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The level of perceived stress, burnout, self-efficacy, and coping strategies among physiotherapy academicians during the COVID-19 lockdown

Abstract

BACKGROUND:

During the coronavirus 2019 (COVID-19) pandemic, academicians were juggling their personal and professional life amid lockdown while trying to deliver maximum knowledge through online classes. This chronic stress is emotionally draining and can eventually lead to burnout.

OBJECTIVE:

To examine the levels of perceived stress and burnout and examine the effects of self-efficacy and coping in reducing stress and preventing burnout in academicians during the COVID-19 lockdown.

METHODS:

This survey included 63 physiotherapy academicians from various physiotherapy colleges in India. Assessments used to collect data were the Perceived Stress Scale, Oldenburg Burnout Inventory, General Perceived Self-Efficacy Scale, and the Brief Resilient Coping Scale. The data was collected through Google Forms and sent through an online mode via various social media apps.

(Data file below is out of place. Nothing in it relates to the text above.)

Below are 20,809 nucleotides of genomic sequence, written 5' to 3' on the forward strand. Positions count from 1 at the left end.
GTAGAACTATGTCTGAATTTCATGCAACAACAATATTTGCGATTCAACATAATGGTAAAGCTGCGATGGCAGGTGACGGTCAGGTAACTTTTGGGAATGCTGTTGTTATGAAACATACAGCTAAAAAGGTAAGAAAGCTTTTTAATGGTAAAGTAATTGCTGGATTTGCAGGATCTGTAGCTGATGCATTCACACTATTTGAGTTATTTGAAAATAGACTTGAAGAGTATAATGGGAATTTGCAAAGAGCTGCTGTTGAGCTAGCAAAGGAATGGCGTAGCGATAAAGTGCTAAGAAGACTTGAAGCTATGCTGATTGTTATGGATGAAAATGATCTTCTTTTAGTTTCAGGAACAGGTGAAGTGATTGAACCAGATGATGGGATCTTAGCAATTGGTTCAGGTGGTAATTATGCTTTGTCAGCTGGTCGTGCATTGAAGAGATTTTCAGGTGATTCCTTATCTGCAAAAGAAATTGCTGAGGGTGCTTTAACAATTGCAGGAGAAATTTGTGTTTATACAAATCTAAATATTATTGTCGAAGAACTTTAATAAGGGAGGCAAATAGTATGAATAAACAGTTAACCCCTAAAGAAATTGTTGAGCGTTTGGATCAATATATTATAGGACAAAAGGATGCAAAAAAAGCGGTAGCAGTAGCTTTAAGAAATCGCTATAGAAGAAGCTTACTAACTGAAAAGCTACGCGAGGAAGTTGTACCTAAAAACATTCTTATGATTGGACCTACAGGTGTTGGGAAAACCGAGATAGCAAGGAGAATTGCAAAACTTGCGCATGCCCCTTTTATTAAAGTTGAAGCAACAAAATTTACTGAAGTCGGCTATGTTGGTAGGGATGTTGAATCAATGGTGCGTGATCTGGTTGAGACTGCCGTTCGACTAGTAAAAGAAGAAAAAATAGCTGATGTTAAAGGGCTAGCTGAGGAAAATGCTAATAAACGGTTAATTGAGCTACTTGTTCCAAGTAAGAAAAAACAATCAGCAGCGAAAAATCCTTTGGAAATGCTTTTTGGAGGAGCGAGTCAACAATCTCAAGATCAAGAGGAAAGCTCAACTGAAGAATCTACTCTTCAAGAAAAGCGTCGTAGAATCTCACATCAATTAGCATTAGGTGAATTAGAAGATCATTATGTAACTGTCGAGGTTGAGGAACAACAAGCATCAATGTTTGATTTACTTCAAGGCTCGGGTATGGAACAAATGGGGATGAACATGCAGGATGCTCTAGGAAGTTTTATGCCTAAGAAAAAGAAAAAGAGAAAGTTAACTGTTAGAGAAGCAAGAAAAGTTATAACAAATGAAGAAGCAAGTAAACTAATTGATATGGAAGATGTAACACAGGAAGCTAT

RESULTS:

This study revealed that the majority of the physiotherapy academicians were experiencing moderate levels of stress eventually leading to burnout. Stress levels were higher in academicians with more than 10 years of experience. Also, self-efficacy and resilient coping were negatively correlated with perceived stress and burnout.

CONCLUSION:

Academicians experienced increasing amounts of stress during the COVID-19 pandemic, which, if not addressed on time, can lead to job burnout.

1Introduction